US President Barack Obama said Wednesday he hopes to keep between seven and nine million homeowners out of foreclosure, using $75 billion to stabilize a housing crisis that is at the heart of the country's deepening recession.
Obama unveiled plans offering aid to homeowners struggling to pay their mortgages, to relax rules on mortgage refinancing and to help neighbourhoods raise property values by renovating already foreclosed properties.
The new measures are designed to stem a record rate of foreclosures - more than three million in 2008 - that undermined housing prices, cost banks hundreds of billions of dollars and brought the availability of new credit in the US economy to a halt.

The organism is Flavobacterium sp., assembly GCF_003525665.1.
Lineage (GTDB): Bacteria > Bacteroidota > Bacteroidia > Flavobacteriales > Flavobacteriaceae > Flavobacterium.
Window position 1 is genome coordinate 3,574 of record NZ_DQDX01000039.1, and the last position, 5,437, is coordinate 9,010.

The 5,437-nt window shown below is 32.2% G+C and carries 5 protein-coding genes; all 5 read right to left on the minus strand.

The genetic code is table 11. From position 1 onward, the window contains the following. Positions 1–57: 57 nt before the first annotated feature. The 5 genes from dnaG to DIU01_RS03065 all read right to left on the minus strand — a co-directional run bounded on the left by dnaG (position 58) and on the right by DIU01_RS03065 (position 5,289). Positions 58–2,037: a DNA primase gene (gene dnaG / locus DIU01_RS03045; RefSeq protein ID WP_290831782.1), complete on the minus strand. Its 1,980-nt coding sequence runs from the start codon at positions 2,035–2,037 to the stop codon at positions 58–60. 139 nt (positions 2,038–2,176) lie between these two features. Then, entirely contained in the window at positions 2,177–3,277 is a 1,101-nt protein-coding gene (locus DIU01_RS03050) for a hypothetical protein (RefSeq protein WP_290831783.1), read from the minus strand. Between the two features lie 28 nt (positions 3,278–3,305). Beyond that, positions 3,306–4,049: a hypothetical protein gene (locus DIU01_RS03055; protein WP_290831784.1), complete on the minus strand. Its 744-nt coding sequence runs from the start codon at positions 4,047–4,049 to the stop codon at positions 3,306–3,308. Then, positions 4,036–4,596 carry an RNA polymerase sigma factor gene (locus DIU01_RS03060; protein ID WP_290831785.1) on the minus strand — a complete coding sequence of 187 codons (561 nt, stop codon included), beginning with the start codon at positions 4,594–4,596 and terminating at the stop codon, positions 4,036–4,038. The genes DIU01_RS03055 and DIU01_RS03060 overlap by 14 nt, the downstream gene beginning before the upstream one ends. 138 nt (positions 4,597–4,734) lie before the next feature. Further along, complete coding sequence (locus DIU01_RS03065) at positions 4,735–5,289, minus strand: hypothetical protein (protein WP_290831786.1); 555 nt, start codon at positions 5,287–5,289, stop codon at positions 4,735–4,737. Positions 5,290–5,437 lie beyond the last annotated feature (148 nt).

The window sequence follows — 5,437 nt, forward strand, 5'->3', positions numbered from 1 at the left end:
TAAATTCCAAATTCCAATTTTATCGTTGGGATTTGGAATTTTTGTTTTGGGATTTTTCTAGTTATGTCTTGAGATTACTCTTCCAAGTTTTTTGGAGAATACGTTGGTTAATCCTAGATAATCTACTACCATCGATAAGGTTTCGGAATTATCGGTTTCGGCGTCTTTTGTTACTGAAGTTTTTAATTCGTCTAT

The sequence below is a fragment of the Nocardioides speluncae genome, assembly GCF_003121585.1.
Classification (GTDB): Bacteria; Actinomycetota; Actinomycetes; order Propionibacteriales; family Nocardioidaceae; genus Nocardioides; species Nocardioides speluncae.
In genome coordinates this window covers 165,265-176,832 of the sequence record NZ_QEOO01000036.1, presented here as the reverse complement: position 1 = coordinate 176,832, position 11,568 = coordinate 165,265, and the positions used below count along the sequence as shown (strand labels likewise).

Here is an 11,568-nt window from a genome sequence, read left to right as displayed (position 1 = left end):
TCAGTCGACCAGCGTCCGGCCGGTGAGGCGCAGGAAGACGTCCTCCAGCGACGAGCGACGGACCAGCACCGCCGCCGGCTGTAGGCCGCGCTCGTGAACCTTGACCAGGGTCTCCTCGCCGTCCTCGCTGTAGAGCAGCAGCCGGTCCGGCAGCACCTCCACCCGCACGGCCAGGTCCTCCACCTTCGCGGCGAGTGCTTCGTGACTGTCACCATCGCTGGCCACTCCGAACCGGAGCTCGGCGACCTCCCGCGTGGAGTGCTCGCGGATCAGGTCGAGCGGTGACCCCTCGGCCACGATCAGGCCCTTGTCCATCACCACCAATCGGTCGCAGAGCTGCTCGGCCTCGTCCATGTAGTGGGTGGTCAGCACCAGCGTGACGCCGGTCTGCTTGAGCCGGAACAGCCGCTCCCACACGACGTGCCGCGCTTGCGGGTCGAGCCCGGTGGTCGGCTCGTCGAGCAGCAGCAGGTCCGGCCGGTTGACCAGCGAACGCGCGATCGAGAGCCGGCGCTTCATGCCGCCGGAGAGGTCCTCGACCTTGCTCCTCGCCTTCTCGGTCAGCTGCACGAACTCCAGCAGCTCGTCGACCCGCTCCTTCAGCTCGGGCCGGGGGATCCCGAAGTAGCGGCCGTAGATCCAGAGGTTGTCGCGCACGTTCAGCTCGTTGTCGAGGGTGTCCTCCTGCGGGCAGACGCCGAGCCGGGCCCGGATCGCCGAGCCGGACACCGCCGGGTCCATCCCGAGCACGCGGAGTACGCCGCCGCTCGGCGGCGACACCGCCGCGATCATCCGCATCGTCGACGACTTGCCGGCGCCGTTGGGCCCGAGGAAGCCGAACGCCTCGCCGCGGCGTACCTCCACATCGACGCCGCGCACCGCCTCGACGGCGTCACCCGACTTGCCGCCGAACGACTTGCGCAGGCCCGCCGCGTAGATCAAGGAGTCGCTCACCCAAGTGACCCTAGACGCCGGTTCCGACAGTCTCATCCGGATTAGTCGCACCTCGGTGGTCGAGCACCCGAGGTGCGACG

"In the end, all of us are paying a price for this home mortgage crisis. And all of us will pay an even steeper price if we allow this crisis to deepen," Obama said in prepared remarks released by the White House, ahead of a planned speech on the crisis in Phoenix, Arizona.
Obama's home foreclosure support is the latest component of the incoming administration's plan to address what could be the most serious recession since the Great Depression of the 1930s.
Obama signed a record $787-billion economic stimulus package on Tuesday. Treasury Secretary Timothy Geithner introduced a plan last week to address the financial crisis, promising to inject as much as $2 trillion in public and private financing into banks to keep them alive.